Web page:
Mars Dust Storm Likely Not Going Global

Article written: 28 Nov , 2012
Updated: 23 Dec , 2015

A regional dust storm visible in the southern hemisphere of Mars in this nearly global mosaic of observations made by the Mars Color Imager on NASA’s Mars Reconnaissance Orbiter on Nov. 25, 2012, has contracted from its size a week earlier. Image credit: NASA/JPL-Caltech/MSSS

Good news for the spacecraft sitting on or orbiting Mars: a dust storm on the Red Planet that looked as though it could spread around the entire planet now appears to be abating rather than going global, NASA says.

“During the past week, the regional storm weakened and contracted significantly,” said Bruce Cantor of Malin Space Science Systems, San Diego. Cantor uses the Mars Color Imager camera on NASA’s Mars Reconnaissance Orbiter to monitor storms on the Red Planet.

Recent images and data from the Environmental Monitoring Station (REMS) on the Curiosity rover have also shown a hazy atmosphere and air pressure changes in the vicinity of Gale Crater.

Part of gigantic panorama from Curiosity, showing an increasingly hazy view off in the distance, likely because of a dust storm. Credit: NASA/JPL/MSS, with image editing by Stuart Atkinson. See the full panorama here.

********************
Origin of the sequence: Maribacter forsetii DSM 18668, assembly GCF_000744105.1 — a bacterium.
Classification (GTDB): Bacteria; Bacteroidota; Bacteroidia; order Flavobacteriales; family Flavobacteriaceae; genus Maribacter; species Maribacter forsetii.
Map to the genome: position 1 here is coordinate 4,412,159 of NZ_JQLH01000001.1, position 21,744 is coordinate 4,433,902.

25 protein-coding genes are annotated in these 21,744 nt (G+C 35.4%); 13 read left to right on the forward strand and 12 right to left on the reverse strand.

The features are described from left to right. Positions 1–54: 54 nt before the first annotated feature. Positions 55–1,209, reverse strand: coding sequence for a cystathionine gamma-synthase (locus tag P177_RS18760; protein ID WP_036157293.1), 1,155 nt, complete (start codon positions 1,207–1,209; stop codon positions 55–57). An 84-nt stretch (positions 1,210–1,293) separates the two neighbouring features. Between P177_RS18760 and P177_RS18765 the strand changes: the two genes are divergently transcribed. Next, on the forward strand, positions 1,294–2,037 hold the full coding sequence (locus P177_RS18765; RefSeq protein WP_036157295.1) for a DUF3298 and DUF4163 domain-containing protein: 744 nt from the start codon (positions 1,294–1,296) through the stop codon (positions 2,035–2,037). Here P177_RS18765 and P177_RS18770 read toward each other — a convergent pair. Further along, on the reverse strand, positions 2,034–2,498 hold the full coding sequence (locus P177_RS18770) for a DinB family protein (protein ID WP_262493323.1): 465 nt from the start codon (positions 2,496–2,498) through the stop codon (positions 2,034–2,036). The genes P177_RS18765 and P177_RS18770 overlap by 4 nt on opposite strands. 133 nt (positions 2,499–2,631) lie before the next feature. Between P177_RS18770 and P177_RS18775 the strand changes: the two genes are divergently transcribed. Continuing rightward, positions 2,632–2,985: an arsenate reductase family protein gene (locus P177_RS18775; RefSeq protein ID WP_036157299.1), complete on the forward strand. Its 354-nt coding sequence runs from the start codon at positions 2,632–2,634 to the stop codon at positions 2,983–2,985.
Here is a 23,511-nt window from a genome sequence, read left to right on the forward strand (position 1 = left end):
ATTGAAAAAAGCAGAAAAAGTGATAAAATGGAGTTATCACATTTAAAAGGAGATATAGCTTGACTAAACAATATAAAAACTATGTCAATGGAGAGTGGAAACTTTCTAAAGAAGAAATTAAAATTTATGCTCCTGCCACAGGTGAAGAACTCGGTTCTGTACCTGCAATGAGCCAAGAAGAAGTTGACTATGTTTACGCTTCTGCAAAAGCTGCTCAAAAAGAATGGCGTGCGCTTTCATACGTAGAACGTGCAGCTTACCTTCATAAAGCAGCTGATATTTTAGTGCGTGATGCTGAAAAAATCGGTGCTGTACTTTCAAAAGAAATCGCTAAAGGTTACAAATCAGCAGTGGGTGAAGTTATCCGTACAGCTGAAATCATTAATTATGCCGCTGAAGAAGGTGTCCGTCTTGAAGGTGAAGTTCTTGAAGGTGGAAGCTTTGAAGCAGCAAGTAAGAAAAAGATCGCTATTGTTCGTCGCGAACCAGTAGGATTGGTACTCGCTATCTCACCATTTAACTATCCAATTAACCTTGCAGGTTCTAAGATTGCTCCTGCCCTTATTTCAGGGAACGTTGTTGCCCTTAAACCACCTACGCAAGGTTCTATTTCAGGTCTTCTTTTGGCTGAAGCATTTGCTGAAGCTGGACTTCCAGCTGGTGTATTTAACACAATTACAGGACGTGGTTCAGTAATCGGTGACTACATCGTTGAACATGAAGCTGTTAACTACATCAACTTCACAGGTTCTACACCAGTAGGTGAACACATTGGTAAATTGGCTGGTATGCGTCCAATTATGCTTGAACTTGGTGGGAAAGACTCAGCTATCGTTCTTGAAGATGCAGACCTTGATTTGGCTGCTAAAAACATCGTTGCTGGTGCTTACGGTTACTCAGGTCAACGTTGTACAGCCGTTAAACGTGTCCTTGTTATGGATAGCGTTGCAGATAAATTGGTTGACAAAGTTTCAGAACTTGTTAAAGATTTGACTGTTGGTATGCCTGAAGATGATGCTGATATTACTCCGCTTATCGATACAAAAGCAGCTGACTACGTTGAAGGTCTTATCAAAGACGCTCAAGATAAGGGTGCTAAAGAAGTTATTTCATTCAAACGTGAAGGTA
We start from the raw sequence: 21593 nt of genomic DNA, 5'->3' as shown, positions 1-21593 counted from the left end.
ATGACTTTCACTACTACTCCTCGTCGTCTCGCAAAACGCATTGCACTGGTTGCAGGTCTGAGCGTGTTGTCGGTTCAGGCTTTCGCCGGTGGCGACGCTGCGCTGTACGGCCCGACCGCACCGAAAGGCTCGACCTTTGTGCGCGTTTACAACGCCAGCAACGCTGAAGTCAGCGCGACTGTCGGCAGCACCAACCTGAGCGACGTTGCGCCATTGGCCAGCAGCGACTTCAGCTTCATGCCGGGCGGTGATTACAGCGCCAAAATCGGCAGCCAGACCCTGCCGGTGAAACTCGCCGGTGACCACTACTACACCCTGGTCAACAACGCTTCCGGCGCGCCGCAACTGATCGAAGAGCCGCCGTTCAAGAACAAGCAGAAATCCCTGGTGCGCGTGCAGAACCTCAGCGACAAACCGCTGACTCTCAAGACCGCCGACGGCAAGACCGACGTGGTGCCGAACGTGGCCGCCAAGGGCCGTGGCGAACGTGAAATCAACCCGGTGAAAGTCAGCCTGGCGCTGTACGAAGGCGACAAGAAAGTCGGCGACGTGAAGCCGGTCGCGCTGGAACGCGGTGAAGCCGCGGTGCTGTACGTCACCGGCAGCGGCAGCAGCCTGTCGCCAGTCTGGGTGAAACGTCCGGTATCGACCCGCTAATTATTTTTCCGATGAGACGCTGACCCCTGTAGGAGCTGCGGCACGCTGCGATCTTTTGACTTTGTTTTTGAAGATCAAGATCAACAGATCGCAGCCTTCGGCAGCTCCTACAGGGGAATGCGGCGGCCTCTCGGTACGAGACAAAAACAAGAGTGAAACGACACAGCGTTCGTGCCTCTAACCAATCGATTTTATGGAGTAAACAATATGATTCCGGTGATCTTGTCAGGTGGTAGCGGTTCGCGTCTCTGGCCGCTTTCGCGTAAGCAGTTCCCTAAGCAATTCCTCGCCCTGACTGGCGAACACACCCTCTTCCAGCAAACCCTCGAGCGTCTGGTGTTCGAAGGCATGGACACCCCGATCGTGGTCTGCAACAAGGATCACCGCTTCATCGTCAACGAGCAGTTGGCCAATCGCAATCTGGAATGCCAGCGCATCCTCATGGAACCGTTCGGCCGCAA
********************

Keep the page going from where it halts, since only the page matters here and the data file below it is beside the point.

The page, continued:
“We are getting lots of good data about this storm,” said Mark Richardson of Ashima Research, Pasadena, California, a co-investigator both on REMS and on the Mars Reconnaissance Orbiter’s Mars Climate Sounder instrument, which has been detecting widespread effects of the current storm on atmospheric temperatures.

Here’s a look at the growing dust storm from the Mars Color Imager on NASA’s Mars Reconnaissance Orbiter on Nov. 18, 2012 to compare with the lead image:


Researchers anticipate that the unprecedented combination of a near-equatorial weather station at ground level, and daily orbital observations during Mars’ dust-storm season, may provide information about why some dust storms grow larger than others.

This is good information to have for any potential future human visitors to Mars.

Source: JPL

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3 Responses

  1. Member
    Aqua4U says

    It’s just the start of the ‘dust storm season’ on Mars… a sign of things to come?

  2. Harry says

    Hey Nancy,

    It would be very sad if a sandstorm goes global on Mars… it could last years and we would likely loose our probes on the surface.

    See my Telescope


  3. JonHanford says

    Glad to read that this storm isn’t going global. I remember a several month delay in imaging by Mariner 9 (the first probe to orbit another planet, BTW) due to a global dust storm when it arrived in Mars orbit in November 1971. A very frustrating time for those back on Earth following the mission!

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